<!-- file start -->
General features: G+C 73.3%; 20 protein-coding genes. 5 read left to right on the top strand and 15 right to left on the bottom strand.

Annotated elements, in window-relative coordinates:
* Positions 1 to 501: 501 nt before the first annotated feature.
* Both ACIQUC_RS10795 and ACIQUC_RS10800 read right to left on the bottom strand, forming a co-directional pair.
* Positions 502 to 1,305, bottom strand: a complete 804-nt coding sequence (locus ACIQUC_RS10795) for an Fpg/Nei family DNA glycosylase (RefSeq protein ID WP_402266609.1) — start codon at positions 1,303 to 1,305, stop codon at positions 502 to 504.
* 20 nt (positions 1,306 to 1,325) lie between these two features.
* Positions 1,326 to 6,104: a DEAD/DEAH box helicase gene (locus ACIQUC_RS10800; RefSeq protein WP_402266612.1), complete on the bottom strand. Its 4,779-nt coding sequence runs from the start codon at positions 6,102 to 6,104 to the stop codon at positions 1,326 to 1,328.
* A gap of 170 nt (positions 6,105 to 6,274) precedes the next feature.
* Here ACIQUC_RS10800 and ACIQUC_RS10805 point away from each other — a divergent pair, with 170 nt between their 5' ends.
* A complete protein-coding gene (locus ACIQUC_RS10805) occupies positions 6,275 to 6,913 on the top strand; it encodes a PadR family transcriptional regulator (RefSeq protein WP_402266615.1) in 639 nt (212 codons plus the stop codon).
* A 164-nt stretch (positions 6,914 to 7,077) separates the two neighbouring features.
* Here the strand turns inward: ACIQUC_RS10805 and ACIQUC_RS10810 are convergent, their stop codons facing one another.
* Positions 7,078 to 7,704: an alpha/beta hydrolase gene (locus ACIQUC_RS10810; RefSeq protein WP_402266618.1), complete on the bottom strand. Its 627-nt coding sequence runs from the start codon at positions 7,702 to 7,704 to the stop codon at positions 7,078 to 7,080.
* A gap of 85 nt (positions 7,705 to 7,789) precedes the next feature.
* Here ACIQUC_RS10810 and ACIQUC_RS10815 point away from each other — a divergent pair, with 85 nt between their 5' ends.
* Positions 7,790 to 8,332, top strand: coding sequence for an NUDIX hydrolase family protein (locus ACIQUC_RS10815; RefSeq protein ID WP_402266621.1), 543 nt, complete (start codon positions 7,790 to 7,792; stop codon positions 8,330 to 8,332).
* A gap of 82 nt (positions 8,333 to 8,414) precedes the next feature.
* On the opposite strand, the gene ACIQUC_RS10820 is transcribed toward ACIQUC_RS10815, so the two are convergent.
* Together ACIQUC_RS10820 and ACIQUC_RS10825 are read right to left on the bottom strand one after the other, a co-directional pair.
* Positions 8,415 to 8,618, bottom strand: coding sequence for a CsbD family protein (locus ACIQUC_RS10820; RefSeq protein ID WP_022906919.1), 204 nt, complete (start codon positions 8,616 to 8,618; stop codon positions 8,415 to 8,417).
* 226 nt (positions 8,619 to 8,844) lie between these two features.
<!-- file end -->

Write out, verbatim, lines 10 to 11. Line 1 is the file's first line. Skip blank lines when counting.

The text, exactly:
* A complete protein-coding gene (locus ACIQUC_RS10805) occupies positions 6,275 to 6,913 on the top strand; it encodes a PadR family transcriptional regulator (RefSeq protein WP_402266615.1) in 639 nt (212 codons plus the stop codon).
* A 164-nt stretch (positions 6,914 to 7,077) separates the two neighbouring features.